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Thread: Intersex PCs

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    Default Intersex PCs

    I have noticed that a lot of RPG books these days are going out of their way to be more inclusive of characters who do not fit into "traditional" concepts of sex and gender; for example recently when creating characters for Delta Green I saw the character sheet has gender check boxes for male, female, and other, and I have been advised to add something similar to the character creation chapter in my own game.

    In the past, I have had players come to me wanting to play intersex characters in games I was running, and I always said no; mostly because I assumed they were doing it for fetishistic reasons and would creep out the other players.

    But now I am starting to think that maybe I should ease up on it. I mean, character's genitals are never referenced in the game as is, why would that suddenly change if they were "nonstandard"?

    But, I still am afraid that people would either do it for fetishistic reasons, or just as an attention getter; but then I wonder if that is necessarily even a bad thing? And then I think that some players would be creeped out just by seeing the "other" box ticked on another player's character sheet.


    Does anyone have any experience with running a game for intersex PCs or the like? Any advice on how to avoid the pitfalls, or ideas about what the pitfalls even are?

    Thanks.


    Also, trying hard not to offend anyone with my language, but I am kind of unsure about terminology, so if anyone has any suggestions to improve that I would love to hear them.
    Looking for feedback on Heart of Darkness, a character driven RPG of Gothic fantasy.

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    Default Re: Intersex PCs

    Personally, I would treat it the same as any choice that gives you pause. When I've seen players taking different sex or gender characters, it's mostly because they want to safely explore that identity, so I would assume that's the case here. I haven't personally encountered behaviour that I or my group found disconcerting from that, but maybe we've been lucky. On the other hand, if a player wants to be kender, that worries me because they typically either want to be disruptive (and my group doesn't welcome PVP action) or they want to try playing it positively - which can be fine, if they really know what they're doing, but can go poorly.

    In those cases I would try to engage with them before committing to characters and try to gently talk about their motivations. Try to figure out what appeals to them about this character and how that might work.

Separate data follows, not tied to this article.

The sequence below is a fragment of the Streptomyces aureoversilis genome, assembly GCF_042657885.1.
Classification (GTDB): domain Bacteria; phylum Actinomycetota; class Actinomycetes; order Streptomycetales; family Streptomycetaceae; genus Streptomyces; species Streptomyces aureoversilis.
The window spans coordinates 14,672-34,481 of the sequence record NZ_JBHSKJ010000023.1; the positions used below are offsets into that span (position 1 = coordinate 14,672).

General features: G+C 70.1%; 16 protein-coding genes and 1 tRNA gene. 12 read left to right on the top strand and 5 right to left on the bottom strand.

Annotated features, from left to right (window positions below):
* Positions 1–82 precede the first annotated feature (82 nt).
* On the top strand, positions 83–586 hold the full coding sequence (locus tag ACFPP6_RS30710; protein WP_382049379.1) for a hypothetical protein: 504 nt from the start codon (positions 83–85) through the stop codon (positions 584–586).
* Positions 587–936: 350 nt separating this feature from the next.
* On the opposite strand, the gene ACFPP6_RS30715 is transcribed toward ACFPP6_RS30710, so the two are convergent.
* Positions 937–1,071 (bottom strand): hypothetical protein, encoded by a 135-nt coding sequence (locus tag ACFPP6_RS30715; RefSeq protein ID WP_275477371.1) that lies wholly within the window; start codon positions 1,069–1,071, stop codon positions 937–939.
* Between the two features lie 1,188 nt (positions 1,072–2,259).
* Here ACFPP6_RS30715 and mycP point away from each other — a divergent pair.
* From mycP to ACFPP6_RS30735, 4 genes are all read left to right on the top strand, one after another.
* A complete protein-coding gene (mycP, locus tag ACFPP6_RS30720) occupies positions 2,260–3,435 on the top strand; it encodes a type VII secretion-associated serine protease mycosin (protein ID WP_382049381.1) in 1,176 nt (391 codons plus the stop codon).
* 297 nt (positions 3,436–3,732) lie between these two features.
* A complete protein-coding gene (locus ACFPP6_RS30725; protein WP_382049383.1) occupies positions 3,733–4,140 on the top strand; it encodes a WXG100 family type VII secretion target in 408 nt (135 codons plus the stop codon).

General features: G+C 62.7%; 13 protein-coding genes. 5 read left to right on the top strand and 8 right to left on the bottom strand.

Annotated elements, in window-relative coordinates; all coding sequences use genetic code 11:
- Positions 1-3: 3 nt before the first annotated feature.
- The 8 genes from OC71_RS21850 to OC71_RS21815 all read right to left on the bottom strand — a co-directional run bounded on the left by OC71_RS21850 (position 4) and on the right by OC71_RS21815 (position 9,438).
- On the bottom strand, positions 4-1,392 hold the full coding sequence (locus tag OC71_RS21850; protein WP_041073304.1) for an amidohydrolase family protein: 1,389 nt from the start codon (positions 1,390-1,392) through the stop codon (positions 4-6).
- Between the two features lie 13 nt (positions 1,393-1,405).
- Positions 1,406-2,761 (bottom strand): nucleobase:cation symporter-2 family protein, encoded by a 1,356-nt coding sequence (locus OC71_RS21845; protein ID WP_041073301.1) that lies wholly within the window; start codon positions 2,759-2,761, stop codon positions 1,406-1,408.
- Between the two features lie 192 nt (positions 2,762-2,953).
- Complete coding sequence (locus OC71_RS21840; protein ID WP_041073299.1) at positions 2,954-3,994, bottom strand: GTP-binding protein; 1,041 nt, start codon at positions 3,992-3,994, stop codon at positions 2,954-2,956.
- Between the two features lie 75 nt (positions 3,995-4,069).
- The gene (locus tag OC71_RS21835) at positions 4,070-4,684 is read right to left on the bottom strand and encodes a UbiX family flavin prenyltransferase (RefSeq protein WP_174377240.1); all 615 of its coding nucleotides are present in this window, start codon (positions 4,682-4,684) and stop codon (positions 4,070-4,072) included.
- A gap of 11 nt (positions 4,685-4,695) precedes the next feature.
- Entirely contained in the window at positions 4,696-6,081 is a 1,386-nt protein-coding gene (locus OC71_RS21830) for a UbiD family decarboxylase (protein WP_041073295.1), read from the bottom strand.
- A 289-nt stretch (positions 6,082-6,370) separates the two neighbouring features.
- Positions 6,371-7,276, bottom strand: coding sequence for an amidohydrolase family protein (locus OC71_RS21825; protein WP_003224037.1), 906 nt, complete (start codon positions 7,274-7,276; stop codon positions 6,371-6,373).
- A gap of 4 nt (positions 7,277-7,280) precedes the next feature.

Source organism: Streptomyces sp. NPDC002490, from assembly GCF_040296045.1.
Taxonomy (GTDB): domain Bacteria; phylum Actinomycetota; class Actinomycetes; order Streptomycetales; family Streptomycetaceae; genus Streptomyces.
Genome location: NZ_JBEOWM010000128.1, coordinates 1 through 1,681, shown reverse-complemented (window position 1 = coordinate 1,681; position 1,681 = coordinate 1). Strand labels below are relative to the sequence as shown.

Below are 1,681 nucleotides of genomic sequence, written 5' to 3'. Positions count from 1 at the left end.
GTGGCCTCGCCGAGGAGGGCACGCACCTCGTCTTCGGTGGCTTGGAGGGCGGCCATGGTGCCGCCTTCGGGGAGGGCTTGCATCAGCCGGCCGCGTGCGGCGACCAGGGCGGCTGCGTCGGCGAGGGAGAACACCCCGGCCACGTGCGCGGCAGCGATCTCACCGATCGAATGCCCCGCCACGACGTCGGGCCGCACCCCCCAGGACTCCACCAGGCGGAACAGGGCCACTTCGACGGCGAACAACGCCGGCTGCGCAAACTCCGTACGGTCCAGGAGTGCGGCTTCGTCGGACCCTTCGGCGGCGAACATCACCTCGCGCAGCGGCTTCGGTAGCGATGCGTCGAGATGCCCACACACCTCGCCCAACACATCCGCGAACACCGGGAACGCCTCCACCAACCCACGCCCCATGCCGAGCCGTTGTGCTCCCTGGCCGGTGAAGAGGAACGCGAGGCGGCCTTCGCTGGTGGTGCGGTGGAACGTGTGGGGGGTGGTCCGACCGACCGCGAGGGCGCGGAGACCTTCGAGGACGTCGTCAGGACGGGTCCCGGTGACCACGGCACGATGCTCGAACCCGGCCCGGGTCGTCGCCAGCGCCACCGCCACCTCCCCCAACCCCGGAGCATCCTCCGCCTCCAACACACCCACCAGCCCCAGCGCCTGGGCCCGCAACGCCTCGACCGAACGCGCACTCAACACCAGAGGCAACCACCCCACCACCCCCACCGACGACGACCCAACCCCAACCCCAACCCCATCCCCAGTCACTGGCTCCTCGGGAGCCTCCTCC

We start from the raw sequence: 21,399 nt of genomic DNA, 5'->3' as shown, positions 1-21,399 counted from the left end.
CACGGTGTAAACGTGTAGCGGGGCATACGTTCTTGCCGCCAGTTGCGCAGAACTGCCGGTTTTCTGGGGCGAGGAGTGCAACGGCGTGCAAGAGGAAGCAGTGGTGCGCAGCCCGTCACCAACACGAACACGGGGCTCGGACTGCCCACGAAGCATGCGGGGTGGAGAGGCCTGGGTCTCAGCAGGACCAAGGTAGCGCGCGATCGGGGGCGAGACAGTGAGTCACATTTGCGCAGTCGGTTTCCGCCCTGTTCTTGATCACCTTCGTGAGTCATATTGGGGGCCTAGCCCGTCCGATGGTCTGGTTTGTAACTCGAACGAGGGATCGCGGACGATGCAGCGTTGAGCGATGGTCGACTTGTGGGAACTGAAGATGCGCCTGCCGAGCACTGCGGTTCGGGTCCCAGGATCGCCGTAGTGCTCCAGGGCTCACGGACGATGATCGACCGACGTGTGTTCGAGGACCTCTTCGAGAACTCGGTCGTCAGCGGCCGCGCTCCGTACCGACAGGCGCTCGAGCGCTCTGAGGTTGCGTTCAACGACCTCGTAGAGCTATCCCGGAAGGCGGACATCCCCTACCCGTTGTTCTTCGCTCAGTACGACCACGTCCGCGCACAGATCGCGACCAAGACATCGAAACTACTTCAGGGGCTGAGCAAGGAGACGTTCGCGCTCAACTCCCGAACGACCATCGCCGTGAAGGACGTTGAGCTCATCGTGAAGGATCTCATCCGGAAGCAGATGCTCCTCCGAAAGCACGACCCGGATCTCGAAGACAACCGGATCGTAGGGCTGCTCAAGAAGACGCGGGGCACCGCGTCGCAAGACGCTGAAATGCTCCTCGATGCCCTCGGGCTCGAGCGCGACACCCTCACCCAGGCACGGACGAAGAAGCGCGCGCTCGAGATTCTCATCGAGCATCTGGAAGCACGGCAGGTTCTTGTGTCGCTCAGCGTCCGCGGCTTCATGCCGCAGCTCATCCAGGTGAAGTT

Also, if you have a problem with players acting fetishistically, it might be worth sitting down with your players and creating some sort of safe word for "this is making me uncomfortable". We have that, it doesn't get used much, but it is very handy.

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    Default Re: Intersex PCs

    Overall gender issues in a setting can be a huge thing, and make sweeping cultural changes. But thats for a new post.

    On a pc basis, i have never had an issue with pcs being whatever they want to put in the box. Sometime a small " how this culture handles x " or " how do you want to play that" is needed. But thats the case for a bunch of backround questions.

    So the long and short of it is, i wouldn't just say "other" as that can be insulting to some people, but go ahead and let people play he/she/them/ ect as they want. Dont worry so much about fetishism, that falls under playing poorly.

    As an added note, choosing a gender in game doesnt lead to fetishism. You can be a cis male playing a cis male human in game and fetishize yourself just fine.

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    Default Re: Intersex PCs

    There are current trends that make this a marketable feature for a system. If it doesn’t conflict heavily with the design intent it’s... how do people say it... free real estate?
    By the metric of being wholly dependent on the GM for noncombat interaction Fighter is an NPC class.

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    Default Re: Intersex PCs

    Intersex conditions are a whole host of conditions that vary a lot. Notably they are slowly getting more exposure in games, D&D 5e itself has two PC races with acknowledged intersex members (elves and lizardfolk), but it's at a very basic level at least partially because of how varied they are.

    Gender and nonbinary people are easier to be inclusive towards because it's something you can easily leave off a sheet or make a relatively short write-in section. Honestly my preference these days is to not have it on the sheet, as a NB person myself I feel like having to decide on a gener identify as limiting even if I'm allowed every single one which people identify with.
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    Quote Originally Posted by Zelphas View Post
    So here I am, trapped in my laboratory, trying to create a Mechabeast that's powerful enough to take down the howling horde outside my door, but also won't join them once it realizes what I've done...twentieth time's the charm, right?
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    Default Re: Intersex PCs

    Quote Originally Posted by Anonymouswizard View Post
    Intersex conditions are a whole host of conditions that vary a lot. Notably they are slowly getting more exposure in games, D&D 5e itself has two PC races with acknowledged intersex members (elves and lizardfolk), but it's at a very basic level at least partially because of how varied they are.